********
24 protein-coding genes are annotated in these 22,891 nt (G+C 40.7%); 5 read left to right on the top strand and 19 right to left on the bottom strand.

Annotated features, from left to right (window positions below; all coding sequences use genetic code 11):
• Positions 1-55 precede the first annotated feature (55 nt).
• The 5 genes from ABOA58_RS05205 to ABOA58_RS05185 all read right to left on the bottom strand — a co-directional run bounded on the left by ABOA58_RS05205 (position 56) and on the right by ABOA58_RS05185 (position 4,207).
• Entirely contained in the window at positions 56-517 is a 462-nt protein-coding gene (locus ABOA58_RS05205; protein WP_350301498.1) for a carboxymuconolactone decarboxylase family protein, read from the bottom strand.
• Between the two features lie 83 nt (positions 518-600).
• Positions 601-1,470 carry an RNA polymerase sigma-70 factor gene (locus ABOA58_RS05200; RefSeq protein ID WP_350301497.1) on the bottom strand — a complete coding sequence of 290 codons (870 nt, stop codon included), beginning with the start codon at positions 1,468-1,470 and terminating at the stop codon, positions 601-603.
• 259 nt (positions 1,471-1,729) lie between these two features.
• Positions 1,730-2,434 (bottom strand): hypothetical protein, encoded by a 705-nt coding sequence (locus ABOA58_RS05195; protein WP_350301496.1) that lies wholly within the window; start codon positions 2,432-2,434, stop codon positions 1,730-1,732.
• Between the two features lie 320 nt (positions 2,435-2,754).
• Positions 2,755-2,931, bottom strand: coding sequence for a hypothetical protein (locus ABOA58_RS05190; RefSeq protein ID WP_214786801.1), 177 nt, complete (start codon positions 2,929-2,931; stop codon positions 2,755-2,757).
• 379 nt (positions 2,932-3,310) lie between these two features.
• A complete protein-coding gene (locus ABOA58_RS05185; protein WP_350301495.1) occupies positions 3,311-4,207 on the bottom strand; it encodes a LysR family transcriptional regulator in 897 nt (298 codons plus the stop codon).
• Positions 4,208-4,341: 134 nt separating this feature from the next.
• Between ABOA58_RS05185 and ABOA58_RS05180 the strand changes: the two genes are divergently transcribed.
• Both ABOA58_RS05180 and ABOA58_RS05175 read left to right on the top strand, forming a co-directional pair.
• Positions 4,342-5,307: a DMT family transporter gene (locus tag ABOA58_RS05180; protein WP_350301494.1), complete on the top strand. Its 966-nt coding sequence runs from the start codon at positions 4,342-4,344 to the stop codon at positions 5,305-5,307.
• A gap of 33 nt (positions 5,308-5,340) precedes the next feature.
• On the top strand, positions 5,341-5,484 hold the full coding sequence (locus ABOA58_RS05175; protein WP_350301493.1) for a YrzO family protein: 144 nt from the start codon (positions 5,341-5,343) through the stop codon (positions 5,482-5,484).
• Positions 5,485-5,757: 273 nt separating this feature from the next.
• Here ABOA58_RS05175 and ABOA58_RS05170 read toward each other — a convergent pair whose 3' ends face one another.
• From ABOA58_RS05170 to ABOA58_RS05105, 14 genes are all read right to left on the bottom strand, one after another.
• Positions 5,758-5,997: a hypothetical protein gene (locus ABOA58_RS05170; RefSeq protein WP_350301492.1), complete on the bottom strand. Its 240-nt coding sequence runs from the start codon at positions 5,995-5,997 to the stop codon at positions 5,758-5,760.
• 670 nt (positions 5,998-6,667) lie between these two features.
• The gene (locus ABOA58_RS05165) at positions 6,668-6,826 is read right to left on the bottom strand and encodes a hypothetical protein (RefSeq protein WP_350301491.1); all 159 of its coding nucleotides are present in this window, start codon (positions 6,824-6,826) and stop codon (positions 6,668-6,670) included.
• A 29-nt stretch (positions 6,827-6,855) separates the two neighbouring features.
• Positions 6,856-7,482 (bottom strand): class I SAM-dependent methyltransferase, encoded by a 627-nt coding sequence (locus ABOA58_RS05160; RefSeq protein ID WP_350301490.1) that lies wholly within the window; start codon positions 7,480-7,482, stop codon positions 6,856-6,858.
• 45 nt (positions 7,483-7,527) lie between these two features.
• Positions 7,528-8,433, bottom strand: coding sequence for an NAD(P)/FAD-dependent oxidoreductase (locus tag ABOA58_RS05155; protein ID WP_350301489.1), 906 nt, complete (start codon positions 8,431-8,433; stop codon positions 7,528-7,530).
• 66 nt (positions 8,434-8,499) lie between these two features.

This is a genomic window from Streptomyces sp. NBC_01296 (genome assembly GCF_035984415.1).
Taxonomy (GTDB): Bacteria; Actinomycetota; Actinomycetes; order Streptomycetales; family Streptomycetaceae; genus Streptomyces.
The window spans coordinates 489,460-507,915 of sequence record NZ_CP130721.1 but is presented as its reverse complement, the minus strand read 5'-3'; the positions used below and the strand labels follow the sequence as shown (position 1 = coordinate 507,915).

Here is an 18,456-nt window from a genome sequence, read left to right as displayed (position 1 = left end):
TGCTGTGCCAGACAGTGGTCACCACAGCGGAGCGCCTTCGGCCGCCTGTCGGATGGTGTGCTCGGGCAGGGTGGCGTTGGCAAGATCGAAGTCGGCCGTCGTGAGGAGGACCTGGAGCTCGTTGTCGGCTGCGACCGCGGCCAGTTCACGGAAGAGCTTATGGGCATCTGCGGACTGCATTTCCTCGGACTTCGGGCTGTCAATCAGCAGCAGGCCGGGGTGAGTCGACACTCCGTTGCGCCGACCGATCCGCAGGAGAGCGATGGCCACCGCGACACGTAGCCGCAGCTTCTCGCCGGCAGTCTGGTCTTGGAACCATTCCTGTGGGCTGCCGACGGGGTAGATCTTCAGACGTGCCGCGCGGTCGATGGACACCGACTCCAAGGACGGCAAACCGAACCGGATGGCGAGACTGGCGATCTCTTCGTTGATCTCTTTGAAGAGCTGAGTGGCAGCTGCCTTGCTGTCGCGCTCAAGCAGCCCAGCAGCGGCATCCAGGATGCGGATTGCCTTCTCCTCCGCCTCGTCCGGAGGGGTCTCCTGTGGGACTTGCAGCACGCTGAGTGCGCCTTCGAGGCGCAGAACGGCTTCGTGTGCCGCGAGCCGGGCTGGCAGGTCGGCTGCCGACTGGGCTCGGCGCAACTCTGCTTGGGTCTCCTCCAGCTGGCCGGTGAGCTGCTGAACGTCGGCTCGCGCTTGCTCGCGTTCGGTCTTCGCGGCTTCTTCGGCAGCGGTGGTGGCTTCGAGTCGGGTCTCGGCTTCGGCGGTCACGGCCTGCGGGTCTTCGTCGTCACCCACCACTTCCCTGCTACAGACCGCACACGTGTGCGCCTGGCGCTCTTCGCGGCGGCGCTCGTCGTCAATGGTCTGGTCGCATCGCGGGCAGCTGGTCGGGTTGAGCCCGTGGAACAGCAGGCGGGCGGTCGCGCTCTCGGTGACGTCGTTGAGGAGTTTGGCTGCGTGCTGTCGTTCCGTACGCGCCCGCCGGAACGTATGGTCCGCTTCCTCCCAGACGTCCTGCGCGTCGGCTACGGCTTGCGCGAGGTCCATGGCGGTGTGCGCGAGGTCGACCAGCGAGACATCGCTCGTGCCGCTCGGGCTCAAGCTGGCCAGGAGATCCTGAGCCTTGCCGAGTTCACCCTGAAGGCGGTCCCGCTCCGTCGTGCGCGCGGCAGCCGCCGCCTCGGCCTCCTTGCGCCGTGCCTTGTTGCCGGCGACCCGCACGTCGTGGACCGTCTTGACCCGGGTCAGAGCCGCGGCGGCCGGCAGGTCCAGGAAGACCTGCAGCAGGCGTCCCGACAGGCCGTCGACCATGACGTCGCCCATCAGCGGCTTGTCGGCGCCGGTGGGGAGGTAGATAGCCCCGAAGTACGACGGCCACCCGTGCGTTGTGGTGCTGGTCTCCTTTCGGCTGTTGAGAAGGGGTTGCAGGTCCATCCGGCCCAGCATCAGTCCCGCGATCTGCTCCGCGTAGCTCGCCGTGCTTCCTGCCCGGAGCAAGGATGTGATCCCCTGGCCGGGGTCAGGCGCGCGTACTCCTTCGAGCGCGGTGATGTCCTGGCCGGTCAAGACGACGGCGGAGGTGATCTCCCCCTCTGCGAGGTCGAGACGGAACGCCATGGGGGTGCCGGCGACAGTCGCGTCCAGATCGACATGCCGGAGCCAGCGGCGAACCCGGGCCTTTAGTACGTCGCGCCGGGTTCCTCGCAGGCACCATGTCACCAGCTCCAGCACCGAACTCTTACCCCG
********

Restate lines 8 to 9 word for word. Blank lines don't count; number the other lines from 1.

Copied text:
• 259 nt (positions 1,471-1,729) lie between these two features.
• Positions 1,730-2,434 (bottom strand): hypothetical protein, encoded by a 705-nt coding sequence (locus ABOA58_RS05195; protein WP_350301496.1) that lies wholly within the window; start codon positions 2,432-2,434, stop codon positions 1,730-1,732.